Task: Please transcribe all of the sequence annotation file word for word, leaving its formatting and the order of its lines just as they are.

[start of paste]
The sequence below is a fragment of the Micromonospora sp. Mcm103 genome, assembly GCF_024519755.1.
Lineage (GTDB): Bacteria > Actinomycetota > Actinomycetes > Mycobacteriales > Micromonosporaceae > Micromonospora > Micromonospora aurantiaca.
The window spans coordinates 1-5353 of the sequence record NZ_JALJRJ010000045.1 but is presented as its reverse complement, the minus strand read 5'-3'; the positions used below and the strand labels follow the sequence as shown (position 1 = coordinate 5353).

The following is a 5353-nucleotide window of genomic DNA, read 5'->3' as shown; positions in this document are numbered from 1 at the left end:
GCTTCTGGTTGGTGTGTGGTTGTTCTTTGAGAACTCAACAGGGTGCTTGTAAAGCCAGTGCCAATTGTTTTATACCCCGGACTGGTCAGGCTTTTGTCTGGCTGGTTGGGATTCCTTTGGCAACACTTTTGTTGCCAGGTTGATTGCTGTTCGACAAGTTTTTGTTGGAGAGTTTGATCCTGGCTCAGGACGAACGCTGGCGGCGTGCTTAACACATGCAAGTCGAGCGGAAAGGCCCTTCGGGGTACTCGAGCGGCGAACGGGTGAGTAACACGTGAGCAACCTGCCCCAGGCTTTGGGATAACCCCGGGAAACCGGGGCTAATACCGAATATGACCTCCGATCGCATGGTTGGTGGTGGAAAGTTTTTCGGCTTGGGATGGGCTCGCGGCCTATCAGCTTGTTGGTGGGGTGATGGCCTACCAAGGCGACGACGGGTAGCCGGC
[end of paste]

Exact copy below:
The sequence below is a fragment of the Micromonospora sp. Mcm103 genome, assembly GCF_024519755.1.
Lineage (GTDB): Bacteria > Actinomycetota > Actinomycetes > Mycobacteriales > Micromonosporaceae > Micromonospora > Micromonospora aurantiaca.
The window spans coordinates 1-5353 of the sequence record NZ_JALJRJ010000045.1 but is presented as its reverse complement, the minus strand read 5'-3'; the positions used below and the strand labels follow the sequence as shown (position 1 = coordinate 5353).

The following is a 5353-nucleotide window of genomic DNA, read 5'->3' as shown; positions in this document are numbered from 1 at the left end:
GCTTCTGGTTGGTGTGTGGTTGTTCTTTGAGAACTCAACAGGGTGCTTGTAAAGCCAGTGCCAATTGTTTTATACCCCGGACTGGTCAGGCTTTTGTCTGGCTGGTTGGGATTCCTTTGGCAACACTTTTGTTGCCAGGTTGATTGCTGTTCGACAAGTTTTTGTTGGAGAGTTTGATCCTGGCTCAGGACGAACGCTGGCGGCGTGCTTAACACATGCAAGTCGAGCGGAAAGGCCCTTCGGGGTACTCGAGCGGCGAACGGGTGAGTAACACGTGAGCAACCTGCCCCAGGCTTTGGGATAACCCCGGGAAACCGGGGCTAATACCGAATATGACCTCCGATCGCATGGTTGGTGGTGGAAAGTTTTTCGGCTTGGGATGGGCTCGCGGCCTATCAGCTTGTTGGTGGGGTGATGGCCTACCAAGGCGACGACGGGTAGCCGGC